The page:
Relief symbol:

c. Describe a simple change that could be made to the piping or signal/control lines, which would completely and automatically eliminate the main cause of this explosion. Hint: Signals can be made to control equipment other than valves. Just adding a relief or two is not sufficient.

5. The photographs below show a typical underground pump vault in a petroleum refinery. The pump is used to feed a liquid hydrocarbon stream (e.g. gasoline) to a nearby distillation tower.

a) Is the pump vault a permit-required confined space? Explain in terms of the formal definitions of confined spaces. What signage would be required for this area?

b) Using the Hazard Identification Tool which was distributed in class, identify at least three potential life-threatening hazards which might exist in the pump vault.

c) List the specific items of safety equipment that are required before anyone enters the vault to perform maintenance on the pump head.

d) List and describe the role of each person who is required to be involved in the maintenance operation.

6. Refer to the process flow diagram above: Propane vapor is compressed in the turbine compressor C-1 to a final pressure of 7 atm. The boiling point of propane at 7 atm is 12 °C. The compressed vapor is then cooled with 4 °C water in the heat exchanger E-1. The cold propane vapor condenses into liquid propane, which is held in the large refrigerated tank T-1 until it is fed to a reactor. The process is controlled from a remote control room, and an overfill sensor sends an alarm signal to the operators if the liquid rises above a set level. The tank can be inerted by closing all valves except V-5 and V-7; the N2/propane vapor goes to a flare, where it is safely burnt. Valves V-7 and V-8 are normally closed. ( You are encouraged to discuss this problem in “what-if” teams)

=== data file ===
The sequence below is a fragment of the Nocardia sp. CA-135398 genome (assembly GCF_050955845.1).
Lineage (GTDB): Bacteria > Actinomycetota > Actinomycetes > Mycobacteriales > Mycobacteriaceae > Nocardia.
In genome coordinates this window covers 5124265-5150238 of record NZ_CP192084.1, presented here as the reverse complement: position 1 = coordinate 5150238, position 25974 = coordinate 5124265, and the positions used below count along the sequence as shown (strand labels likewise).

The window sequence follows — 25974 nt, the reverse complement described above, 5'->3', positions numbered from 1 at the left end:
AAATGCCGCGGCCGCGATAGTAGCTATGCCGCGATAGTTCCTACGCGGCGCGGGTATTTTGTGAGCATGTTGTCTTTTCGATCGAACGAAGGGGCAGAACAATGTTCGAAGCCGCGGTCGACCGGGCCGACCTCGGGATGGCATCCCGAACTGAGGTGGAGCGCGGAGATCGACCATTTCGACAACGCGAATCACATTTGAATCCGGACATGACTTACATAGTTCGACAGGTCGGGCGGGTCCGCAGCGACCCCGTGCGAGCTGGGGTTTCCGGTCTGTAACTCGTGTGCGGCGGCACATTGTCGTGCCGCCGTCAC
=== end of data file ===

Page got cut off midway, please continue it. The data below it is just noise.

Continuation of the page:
DIRECTLY ON THE DIAGRAM ABOVE, mark any location where pressure/vacuum reliefs would be necessary. Please use this symbol to indicate the location of a relief valve (use Word to copy and paste the symbol on figure):

Relief symbol:

Your arrows must be clearly drawn and must point to the part of the equipment/pipe/etc. where the relief should be installed and whether it is a vacuum or pressure relief. Points will be deducted for reliefs that are placed where they are not needed. Do not simply place a relief on every pipe and every piece of equipment!

7. Extra Credit (20pts). Read the article “Learning from UCLA” by J. N. Kemsley ( Then answer the following:

a. In 2008, a graduate student died during a “routine” organic synthesis step using a very hazardous chemical. What was this chemical and what was the primary hazard?

b. Summarize the suspected sequence of events that lead to the incident and eventual death of Sheharbano “Sheri” Sangji, the 23 year old graduate student.

c. Describe the “proper” technique to transfer the dangerous chemical. Was this technique followed exactly? Describe any differences. What was the proper PPE? Was it being worn?

d. Did regulators (Cal/OSHA) cite violations to UCLA? Why?

e. What larger, systemic, problem did this incident bring to light? Be sure your answer involves a discussion of “safety culture.”

You must use complete and grammatically correct sentences in your writingAnswers must be typed and full credit will only be granted if an in-depth answer is provided.

To operator control board



Cold water


Warm water


To reactorNitrogen


To flare

Liquid propanein refrigerated tankV-1

Hot gasolineand methaneP-1V-3V-4V-5V-6Methane gasLiquid gasolineTo operator control boardD-1LC-1Level sensorCooling water inV-1V-2E-1LC-2Cooling water out